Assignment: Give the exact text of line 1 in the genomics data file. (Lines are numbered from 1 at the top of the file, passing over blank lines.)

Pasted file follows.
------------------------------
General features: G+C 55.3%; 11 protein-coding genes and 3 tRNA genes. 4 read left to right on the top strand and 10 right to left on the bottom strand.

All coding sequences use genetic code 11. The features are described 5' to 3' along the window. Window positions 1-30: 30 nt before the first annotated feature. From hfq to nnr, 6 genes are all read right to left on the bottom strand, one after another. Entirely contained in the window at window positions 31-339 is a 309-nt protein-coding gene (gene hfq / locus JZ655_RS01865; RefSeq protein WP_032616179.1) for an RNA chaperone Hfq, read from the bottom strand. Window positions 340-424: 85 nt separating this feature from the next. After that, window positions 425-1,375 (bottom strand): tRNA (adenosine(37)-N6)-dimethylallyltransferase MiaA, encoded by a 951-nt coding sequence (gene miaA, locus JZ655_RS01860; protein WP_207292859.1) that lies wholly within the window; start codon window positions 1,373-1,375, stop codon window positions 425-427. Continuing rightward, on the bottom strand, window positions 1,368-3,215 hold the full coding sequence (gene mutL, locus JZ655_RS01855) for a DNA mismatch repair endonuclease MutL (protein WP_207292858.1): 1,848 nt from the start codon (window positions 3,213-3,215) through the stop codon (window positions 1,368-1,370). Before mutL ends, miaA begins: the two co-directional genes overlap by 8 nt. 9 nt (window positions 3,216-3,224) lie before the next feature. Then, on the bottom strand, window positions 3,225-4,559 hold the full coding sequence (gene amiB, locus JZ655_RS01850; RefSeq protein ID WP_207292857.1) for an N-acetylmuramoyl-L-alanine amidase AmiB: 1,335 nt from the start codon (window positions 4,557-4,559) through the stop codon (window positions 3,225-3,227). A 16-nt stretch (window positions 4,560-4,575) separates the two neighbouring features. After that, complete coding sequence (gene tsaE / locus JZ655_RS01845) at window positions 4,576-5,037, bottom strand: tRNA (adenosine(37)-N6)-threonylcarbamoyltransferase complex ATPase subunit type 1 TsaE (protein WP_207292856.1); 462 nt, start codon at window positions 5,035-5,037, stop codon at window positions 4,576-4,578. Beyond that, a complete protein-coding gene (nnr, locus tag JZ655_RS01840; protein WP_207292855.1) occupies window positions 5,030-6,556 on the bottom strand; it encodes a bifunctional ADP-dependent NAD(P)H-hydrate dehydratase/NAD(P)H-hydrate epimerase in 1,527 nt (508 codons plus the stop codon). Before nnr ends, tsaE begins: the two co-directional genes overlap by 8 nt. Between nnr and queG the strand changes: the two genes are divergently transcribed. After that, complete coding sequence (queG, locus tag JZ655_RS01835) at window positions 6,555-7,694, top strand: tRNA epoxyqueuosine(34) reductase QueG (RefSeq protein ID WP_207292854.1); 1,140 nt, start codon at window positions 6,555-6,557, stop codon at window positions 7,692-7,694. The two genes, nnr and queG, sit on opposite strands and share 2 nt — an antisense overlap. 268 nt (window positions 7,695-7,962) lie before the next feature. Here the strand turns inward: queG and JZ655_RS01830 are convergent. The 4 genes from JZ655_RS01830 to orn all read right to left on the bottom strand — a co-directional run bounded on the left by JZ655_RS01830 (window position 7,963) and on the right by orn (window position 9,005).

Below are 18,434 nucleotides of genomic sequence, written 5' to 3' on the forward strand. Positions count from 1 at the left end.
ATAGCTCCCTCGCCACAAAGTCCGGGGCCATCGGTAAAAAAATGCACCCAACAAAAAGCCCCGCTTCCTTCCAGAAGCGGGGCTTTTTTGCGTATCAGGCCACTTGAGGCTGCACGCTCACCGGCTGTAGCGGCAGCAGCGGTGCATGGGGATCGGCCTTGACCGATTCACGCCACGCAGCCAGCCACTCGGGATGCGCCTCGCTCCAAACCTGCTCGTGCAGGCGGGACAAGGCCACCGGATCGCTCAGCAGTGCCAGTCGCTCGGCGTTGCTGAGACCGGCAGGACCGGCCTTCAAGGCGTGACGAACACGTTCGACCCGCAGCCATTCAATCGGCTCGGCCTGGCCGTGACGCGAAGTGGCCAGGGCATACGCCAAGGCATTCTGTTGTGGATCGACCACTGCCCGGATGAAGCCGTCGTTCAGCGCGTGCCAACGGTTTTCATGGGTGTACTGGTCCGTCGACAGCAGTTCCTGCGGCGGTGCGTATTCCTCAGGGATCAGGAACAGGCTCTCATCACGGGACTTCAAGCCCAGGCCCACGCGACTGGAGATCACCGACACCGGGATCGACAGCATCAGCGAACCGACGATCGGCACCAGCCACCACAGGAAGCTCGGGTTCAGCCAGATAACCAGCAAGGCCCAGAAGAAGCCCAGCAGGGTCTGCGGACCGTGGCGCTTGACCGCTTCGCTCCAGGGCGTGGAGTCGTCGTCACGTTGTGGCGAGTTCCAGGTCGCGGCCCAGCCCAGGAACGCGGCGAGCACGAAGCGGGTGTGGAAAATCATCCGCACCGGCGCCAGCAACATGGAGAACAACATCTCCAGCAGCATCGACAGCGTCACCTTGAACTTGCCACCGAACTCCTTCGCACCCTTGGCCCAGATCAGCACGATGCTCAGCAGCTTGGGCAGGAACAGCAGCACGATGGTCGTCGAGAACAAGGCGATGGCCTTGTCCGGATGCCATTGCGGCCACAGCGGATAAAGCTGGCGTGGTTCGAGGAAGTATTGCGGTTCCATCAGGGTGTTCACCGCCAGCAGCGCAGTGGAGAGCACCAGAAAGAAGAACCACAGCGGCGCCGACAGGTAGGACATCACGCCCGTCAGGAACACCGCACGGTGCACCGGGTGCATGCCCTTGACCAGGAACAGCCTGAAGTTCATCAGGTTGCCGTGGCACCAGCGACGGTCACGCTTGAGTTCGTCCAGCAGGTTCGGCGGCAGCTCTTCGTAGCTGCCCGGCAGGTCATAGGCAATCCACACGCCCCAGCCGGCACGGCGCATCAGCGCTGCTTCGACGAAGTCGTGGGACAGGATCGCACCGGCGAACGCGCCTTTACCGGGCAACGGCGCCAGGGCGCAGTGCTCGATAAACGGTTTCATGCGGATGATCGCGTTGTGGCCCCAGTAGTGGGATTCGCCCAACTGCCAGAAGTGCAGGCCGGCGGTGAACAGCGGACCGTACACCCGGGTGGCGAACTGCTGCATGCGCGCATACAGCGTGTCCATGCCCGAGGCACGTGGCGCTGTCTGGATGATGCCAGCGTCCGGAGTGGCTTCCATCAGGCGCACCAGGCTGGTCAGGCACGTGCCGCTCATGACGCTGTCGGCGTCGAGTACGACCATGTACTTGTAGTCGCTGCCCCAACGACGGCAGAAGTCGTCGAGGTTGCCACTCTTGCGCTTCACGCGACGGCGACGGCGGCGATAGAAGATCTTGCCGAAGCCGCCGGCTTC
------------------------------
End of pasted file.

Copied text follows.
General features: G+C 55.3%; 11 protein-coding genes and 3 tRNA genes. 4 read left to right on the top strand and 10 right to left on the bottom strand.